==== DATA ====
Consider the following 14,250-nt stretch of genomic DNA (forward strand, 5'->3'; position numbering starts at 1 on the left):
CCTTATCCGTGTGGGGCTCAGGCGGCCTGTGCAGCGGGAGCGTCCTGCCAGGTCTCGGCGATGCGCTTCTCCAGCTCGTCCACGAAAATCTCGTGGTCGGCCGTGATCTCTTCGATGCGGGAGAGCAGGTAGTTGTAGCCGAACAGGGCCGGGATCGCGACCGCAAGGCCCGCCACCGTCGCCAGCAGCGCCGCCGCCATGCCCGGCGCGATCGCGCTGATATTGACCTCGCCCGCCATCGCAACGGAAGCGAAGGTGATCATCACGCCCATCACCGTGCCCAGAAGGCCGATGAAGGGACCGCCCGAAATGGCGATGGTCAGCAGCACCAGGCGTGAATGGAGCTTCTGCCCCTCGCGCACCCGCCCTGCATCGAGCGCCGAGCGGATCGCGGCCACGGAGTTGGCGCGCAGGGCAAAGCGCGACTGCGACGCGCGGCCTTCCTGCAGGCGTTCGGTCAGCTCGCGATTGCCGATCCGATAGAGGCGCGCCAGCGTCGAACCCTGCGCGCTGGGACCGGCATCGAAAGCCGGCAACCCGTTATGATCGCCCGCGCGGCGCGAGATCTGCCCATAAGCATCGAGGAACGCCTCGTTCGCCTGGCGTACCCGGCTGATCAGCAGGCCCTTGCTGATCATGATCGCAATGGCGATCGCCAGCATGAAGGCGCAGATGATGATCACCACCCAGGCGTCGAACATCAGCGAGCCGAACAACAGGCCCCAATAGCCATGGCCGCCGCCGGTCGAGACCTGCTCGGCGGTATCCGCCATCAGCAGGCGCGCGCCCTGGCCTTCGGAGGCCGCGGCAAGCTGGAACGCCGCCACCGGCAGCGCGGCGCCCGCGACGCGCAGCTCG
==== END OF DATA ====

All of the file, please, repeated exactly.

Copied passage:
Consider the following 14,250-nt stretch of genomic DNA (forward strand, 5'->3'; position numbering starts at 1 on the left):
CCTTATCCGTGTGGGGCTCAGGCGGCCTGTGCAGCGGGAGCGTCCTGCCAGGTCTCGGCGATGCGCTTCTCCAGCTCGTCCACGAAAATCTCGTGGTCGGCCGTGATCTCTTCGATGCGGGAGAGCAGGTAGTTGTAGCCGAACAGGGCCGGGATCGCGACCGCAAGGCCCGCCACCGTCGCCAGCAGCGCCGCCGCCATGCCCGGCGCGATCGCGCTGATATTGACCTCGCCCGCCATCGCAACGGAAGCGAAGGTGATCATCACGCCCATCACCGTGCCCAGAAGGCCGATGAAGGGACCGCCCGAAATGGCGATGGTCAGCAGCACCAGGCGTGAATGGAGCTTCTGCCCCTCGCGCACCCGCCCTGCATCGAGCGCCGAGCGGATCGCGGCCACGGAGTTGGCGCGCAGGGCAAAGCGCGACTGCGACGCGCGGCCTTCCTGCAGGCGTTCGGTCAGCTCGCGATTGCCGATCCGATAGAGGCGCGCCAGCGTCGAACCCTGCGCGCTGGGACCGGCATCGAAAGCCGGCAACCCGTTATGATCGCCCGCGCGGCGCGAGATCTGCCCATAAGCATCGAGGAACGCCTCGTTCGCCTGGCGTACCCGGCTGATCAGCAGGCCCTTGCTGATCATGATCGCAATGGCGATCGCCAGCATGAAGGCGCAGATGATGATCACCACCCAGGCGTCGAACATCAGCGAGCCGAACAACAGGCCCCAATAGCCATGGCCGCCGCCGGTCGAGACCTGCTCGGCGGTATCCGCCATCAGCAGGCGCGCGCCCTGGCCTTCGGAGGCCGCGGCAAGCTGGAACGCCGCCACCGGCAGCGCGGCGCCCGCGACGCGCAGCTCG